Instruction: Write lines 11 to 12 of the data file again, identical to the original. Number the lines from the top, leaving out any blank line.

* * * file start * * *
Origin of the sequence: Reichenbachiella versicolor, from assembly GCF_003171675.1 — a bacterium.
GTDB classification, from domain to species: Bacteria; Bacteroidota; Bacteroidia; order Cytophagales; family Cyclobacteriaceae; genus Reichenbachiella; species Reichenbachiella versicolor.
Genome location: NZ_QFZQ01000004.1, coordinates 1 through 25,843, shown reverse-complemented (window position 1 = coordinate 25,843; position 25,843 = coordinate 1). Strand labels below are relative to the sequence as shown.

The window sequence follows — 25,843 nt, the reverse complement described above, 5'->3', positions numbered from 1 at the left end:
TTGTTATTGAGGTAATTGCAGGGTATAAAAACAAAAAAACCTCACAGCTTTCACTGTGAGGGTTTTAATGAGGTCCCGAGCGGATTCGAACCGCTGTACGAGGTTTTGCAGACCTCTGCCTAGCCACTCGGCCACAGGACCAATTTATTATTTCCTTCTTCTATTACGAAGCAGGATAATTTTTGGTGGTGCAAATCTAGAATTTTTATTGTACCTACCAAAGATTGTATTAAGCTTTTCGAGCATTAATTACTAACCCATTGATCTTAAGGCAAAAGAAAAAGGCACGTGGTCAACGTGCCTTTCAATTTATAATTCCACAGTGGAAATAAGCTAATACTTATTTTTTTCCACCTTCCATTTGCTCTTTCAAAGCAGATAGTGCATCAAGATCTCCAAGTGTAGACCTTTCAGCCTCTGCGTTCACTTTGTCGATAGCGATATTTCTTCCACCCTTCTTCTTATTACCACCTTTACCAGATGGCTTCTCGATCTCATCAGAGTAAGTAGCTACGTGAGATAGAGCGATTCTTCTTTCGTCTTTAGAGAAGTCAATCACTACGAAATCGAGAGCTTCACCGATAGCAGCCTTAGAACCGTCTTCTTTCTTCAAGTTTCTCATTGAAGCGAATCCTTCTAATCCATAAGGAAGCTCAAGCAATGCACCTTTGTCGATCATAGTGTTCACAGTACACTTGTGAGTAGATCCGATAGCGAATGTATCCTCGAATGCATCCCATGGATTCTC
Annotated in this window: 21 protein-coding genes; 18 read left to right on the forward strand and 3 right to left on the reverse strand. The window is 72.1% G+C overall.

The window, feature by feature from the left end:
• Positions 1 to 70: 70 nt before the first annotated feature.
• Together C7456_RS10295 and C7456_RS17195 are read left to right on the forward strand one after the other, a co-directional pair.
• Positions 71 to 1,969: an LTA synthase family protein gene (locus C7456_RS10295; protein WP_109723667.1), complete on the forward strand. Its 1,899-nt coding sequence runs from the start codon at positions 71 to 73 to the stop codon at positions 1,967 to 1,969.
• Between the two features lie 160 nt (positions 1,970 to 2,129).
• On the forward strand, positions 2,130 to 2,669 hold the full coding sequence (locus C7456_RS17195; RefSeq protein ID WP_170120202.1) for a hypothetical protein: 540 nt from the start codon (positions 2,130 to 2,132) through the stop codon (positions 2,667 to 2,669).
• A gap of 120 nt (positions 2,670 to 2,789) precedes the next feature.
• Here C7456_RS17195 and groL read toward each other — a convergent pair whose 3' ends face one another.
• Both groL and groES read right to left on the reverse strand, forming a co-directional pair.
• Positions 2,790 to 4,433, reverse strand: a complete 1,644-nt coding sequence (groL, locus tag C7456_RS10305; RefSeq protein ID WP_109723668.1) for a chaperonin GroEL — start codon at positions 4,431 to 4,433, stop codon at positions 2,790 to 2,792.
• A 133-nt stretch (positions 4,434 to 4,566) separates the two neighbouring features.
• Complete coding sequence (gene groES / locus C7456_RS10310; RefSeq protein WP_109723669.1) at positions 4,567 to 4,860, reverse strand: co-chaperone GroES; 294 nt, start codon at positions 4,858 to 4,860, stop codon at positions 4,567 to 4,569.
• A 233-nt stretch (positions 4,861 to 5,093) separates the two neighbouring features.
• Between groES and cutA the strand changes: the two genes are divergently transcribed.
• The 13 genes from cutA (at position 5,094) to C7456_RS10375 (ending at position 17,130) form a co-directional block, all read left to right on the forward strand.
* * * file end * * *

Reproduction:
• Between the two features lie 160 nt (positions 1,970 to 2,129).
• On the forward strand, positions 2,130 to 2,669 hold the full coding sequence (locus C7456_RS17195; RefSeq protein ID WP_170120202.1) for a hypothetical protein: 540 nt from the start codon (positions 2,130 to 2,132) through the stop codon (positions 2,667 to 2,669).